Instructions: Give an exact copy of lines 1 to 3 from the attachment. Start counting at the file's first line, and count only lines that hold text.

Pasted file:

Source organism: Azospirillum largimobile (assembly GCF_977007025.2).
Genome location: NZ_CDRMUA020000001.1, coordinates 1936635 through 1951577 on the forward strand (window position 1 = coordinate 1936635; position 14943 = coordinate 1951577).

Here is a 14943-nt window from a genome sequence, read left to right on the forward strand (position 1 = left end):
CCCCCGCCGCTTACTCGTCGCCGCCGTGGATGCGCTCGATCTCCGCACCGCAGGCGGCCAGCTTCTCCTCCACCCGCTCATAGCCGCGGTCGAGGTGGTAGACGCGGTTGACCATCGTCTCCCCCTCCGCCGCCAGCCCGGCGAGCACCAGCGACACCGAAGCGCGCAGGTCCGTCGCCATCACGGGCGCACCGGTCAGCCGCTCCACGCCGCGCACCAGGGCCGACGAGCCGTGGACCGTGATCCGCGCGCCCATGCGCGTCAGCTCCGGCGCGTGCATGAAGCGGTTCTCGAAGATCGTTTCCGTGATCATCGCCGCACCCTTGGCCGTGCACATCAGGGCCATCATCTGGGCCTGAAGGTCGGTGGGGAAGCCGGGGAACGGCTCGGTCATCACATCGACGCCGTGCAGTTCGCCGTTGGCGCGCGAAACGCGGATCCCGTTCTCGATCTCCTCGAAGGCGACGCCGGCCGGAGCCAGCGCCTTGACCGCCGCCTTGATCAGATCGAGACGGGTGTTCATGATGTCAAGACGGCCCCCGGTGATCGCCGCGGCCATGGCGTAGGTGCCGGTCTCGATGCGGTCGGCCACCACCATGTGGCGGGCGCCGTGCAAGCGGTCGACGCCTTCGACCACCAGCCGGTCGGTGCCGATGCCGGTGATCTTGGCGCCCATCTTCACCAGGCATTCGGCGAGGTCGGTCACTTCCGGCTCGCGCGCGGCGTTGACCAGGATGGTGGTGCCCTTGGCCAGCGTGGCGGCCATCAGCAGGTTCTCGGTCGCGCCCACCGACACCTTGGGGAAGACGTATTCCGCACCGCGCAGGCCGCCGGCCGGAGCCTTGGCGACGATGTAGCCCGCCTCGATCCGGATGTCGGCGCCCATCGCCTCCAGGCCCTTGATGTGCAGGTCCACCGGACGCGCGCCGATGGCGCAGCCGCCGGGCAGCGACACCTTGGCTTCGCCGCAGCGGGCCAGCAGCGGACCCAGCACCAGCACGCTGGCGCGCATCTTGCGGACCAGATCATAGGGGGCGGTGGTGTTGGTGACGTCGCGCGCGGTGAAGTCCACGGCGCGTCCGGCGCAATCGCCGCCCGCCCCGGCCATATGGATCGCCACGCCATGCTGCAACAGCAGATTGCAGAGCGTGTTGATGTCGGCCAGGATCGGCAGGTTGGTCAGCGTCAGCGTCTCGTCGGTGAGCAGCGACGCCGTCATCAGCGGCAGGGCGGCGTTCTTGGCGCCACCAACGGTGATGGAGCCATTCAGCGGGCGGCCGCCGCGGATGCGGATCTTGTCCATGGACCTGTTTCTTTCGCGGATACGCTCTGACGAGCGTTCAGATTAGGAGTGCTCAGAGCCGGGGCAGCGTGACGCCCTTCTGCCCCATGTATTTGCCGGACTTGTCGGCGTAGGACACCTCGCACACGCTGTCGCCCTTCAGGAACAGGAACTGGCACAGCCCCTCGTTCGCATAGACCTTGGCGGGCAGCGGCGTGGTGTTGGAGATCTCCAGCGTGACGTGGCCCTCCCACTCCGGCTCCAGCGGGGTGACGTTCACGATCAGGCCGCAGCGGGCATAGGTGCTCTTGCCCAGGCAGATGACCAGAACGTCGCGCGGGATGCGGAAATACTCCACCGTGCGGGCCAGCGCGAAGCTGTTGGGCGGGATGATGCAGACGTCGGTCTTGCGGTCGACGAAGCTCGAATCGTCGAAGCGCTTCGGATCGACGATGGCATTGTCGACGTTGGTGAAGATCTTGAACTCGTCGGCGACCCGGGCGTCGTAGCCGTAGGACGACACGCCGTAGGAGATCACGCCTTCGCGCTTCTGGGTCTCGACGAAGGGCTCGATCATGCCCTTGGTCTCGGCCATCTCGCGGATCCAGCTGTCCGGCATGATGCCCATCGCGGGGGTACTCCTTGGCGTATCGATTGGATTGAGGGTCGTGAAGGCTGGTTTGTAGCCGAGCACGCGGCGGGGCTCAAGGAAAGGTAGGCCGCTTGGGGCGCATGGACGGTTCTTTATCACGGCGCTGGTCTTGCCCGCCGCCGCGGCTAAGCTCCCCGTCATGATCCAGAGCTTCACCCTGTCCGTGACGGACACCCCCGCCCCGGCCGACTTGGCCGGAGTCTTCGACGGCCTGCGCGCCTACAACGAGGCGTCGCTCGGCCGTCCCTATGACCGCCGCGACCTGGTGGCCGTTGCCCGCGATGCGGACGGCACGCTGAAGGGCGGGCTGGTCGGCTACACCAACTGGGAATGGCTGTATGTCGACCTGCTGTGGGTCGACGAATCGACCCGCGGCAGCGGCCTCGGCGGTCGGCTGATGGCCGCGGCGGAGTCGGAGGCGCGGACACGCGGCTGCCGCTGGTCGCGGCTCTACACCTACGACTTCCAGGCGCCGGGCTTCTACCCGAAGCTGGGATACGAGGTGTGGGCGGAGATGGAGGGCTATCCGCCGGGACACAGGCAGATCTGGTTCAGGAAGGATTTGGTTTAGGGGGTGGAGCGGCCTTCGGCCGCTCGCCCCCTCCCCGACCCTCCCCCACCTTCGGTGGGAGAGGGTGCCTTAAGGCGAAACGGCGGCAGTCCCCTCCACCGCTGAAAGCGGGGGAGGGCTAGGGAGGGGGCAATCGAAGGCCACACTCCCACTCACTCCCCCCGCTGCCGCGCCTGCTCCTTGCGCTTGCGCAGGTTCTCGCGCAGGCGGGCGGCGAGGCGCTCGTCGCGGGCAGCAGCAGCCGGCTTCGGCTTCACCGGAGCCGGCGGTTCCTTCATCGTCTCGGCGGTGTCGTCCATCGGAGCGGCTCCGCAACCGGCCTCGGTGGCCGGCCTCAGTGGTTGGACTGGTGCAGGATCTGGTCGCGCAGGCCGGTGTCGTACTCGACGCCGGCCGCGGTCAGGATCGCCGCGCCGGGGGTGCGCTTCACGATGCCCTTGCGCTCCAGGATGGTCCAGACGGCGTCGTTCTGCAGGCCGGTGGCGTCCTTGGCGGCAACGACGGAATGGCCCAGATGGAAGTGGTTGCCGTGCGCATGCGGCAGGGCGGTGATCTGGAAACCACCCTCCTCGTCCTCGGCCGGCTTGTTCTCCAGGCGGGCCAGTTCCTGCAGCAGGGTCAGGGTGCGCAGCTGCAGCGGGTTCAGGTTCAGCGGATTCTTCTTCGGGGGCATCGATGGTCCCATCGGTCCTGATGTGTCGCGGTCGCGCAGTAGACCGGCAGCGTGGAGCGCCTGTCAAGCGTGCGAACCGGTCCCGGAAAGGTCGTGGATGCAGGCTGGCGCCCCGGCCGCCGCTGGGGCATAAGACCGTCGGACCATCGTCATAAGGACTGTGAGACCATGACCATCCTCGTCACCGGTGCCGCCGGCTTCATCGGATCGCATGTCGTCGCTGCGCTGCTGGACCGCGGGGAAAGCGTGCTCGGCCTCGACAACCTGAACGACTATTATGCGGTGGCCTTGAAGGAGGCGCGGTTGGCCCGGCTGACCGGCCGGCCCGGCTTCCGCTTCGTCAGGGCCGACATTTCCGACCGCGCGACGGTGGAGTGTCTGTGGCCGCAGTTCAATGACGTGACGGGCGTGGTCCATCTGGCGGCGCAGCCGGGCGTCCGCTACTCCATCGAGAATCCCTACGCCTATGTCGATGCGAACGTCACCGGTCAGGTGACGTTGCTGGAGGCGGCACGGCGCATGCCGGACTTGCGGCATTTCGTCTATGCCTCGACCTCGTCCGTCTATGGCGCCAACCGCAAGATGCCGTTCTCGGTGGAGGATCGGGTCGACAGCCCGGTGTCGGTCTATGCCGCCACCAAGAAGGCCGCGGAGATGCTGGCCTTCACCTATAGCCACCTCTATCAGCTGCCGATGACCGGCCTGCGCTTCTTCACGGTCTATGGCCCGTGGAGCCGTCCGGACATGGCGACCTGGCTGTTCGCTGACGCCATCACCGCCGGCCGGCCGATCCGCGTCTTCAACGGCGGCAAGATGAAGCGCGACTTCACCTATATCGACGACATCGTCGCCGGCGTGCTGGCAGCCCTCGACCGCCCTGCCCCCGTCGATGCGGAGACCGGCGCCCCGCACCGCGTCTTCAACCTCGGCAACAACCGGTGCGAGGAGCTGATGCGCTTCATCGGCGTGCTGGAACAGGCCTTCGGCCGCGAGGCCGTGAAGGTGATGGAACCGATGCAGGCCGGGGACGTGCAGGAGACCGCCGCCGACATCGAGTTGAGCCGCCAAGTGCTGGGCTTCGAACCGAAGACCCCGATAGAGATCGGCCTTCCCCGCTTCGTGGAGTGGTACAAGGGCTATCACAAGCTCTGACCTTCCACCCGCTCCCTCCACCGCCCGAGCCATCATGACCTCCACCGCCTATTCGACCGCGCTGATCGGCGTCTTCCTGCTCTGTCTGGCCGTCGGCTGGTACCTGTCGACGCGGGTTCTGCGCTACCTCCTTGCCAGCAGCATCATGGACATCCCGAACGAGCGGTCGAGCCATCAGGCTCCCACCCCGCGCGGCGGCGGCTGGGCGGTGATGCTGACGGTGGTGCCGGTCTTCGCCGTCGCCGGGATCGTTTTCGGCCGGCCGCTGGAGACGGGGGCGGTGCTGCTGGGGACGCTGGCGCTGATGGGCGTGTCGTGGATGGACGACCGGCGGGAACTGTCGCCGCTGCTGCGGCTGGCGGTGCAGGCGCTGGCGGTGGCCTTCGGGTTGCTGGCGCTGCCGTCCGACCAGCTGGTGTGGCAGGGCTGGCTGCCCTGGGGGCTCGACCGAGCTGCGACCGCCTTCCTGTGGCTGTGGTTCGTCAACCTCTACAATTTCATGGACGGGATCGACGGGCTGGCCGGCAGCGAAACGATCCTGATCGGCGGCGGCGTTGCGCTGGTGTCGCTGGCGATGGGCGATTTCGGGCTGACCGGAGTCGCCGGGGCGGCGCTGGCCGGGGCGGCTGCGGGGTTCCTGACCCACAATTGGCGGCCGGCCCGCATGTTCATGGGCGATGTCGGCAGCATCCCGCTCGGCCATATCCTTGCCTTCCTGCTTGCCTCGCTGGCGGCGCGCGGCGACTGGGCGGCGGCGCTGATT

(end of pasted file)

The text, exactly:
Source organism: Azospirillum largimobile (assembly GCF_977007025.2).
Genome location: NZ_CDRMUA020000001.1, coordinates 1936635 through 1951577 on the forward strand (window position 1 = coordinate 1936635; position 14943 = coordinate 1951577).

Here is a 14943-nt window from a genome sequence, read left to right on the forward strand (position 1 = left end):